- Pre-commencement of business The Calcutta High Court in Ritz Continental Hotels Ltd. v. CIT  114 ITR 554 held that no deduction under said provisions can be claimed.
- Cessation of business The Hon’ble Guwahati High Court in Assam Biscuit Mfg. Co Ltd. v. CIT  185 ITR 535 held that no deduction can be claimed in respect of interest on borrowings.
- Sham transactions If the object of the borrowing is just sham and proved itself, the provisions have no application. As held in Govan Bros. v. CIT  48 ITR 930 (All.)
Whether any inferences can be drawn from Companies Act, 2013 provisions?
7.10 The Companies Act, 2013 has made it very difficult to borrow or lend money to its group or sister concerns. Sections 185 – 186 of the said Act and Companies (Meetings of the Board and its Powers) Rules, 2014, extensively dealt with all the relevant issues under Company Laws. The Department can utilize those provisions and make good assessments in the interest of the revenue.
8. Leading Pronouncements – In Brief
8.1 In favour of assesses –
8.1.1 Hero Cycles Private Ltd. v. CIT
The Hon’ble Supreme Court in Hero Cycles Private Ltd. v. CIT  323 ITR 518/189 Taxman 50 (Punj.&Har.) by applying its own principles laid down in S. A. Builders Ltd. (supra), held that interest – free loans advanced to a subsidiary company, satisfies the test of “commercial expediency” and entitled the assessee to deduct interest expenses.
Taparia Tools Ltd. v. JCIT
8.1.2 The Hon’ble Supreme Court in Taparia Tools Ltd. v. Jt. CIT  372 ITR 605/231 Taxman 5/55 taxmann.com 361 (SC) held that when interest was actually incurred by the assessee, who followed mercantile system, on application of the said provision, the assessee would be entitled to deduct full amount of interest expenses in assessment year in which it was paid.
8.2 In favour of Revenue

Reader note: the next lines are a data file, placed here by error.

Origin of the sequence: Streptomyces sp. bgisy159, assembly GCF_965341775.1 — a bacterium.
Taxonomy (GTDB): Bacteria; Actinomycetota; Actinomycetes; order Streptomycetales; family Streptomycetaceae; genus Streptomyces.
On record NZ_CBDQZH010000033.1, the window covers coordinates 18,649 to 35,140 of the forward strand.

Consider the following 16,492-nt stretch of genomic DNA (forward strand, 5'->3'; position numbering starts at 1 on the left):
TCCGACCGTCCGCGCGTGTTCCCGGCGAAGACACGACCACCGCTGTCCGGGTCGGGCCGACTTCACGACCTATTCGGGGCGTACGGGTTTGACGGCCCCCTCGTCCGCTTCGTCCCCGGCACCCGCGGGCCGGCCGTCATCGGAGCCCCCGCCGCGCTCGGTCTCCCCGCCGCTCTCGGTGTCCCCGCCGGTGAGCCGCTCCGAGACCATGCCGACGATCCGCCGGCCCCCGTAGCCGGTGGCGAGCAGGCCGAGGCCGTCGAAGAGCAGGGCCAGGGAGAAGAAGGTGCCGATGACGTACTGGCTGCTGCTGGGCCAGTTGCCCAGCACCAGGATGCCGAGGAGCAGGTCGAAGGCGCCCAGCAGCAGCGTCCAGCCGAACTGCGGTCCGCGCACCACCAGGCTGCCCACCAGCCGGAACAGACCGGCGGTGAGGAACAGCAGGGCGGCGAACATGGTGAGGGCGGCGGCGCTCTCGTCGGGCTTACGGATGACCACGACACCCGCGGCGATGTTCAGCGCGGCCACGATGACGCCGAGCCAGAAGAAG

Bombay Steam Navigation Company Pvt. Ltd. v. CIT
8.2.1 The Hon’ble Supreme Court in Bombay Steam Navigation Co. Pvt. Ltd. (supra) ruled in favour of revenue by stating that payment of interest by the assessee on an unpaid price of the assets taken over is not an affordable expense.
Lachhiram Puranmal v. CIT
8.2.2 The Hon’ble Madhya Pradesh High Court in Lachhiram Puranmal v. CIT  119 Taxman 1 held that interest paid on borrowed capital was held not deductible since the borrowed sums of money were spent on agricultural land which was not a business investment.
East India Pharmaceuticals Works Ltd. v. CIT
8.2.3 The Hon’ble Supreme Court in East India Pharmaceuticals Works Ltd. v. CIT  224 ITR 627/91 Taxman 185 rightly disallowed the interest expenses. The interest paid on borrowed sums of money to discharge income-tax liability is not deductible.
Similarly, the Hon’ble Supreme Court in Bharat Commerce and Industries Ltd. v. CIT  230 ITR 733/98 Taxman 151 did not allow to deduct interest while discharging Voluntary Disclosure of Income Scheme (VDIS) liability with interest as business expenditure.
Indian Express Newspaper (Madurai) (P.) Ltd. v. CIT
8.2.4 Brief Facts – The assessee transferred the borrowed sums of money to an investment company floated by the assessee itself. Thereafter the said investment company transferred to an associate company which was originally engaged in construction business. Since the borrowed money was not spent for the assessee’s business, the Hon’ble Madras High Court did not allow deducting the expenses.
Citation: CIT v. Indian Express News Papers (Madurai) (P.) Ltd.  238 ITR 70/104 Taxman 578
9. Section 36 of the Act is also one of the most debated as well as contentious one like Section 68 or 69. Deducting expenses incurred for earning business income is no doubt an essential element, however, same shall be within the premise of the Tax Laws. Since the law is well-settled, the Revenue is expected to make good assessments.